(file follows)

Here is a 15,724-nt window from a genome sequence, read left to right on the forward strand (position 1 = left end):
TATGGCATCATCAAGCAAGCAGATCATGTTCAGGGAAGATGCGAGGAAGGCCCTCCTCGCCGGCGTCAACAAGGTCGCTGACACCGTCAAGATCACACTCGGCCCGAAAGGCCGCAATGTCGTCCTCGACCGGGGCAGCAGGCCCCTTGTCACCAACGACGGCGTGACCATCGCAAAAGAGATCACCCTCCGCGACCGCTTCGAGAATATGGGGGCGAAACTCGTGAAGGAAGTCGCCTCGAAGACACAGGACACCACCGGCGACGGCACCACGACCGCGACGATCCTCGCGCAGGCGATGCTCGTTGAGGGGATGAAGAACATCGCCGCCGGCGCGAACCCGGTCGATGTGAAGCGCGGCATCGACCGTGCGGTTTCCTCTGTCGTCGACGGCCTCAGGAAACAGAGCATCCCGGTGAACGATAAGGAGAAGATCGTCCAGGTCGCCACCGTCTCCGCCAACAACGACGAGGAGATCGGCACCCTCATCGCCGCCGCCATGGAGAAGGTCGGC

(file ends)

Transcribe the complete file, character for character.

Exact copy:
Here is a 15,724-nt window from a genome sequence, read left to right on the forward strand (position 1 = left end):
TATGGCATCATCAAGCAAGCAGATCATGTTCAGGGAAGATGCGAGGAAGGCCCTCCTCGCCGGCGTCAACAAGGTCGCTGACACCGTCAAGATCACACTCGGCCCGAAAGGCCGCAATGTCGTCCTCGACCGGGGCAGCAGGCCCCTTGTCACCAACGACGGCGTGACCATCGCAAAAGAGATCACCCTCCGCGACCGCTTCGAGAATATGGGGGCGAAACTCGTGAAGGAAGTCGCCTCGAAGACACAGGACACCACCGGCGACGGCACCACGACCGCGACGATCCTCGCGCAGGCGATGCTCGTTGAGGGGATGAAGAACATCGCCGCCGGCGCGAACCCGGTCGATGTGAAGCGCGGCATCGACCGTGCGGTTTCCTCTGTCGTCGACGGCCTCAGGAAACAGAGCATCCCGGTGAACGATAAGGAGAAGATCGTCCAGGTCGCCACCGTCTCCGCCAACAACGACGAGGAGATCGGCACCCTCATCGCCGCCGCCATGGAGAAGGTCGGC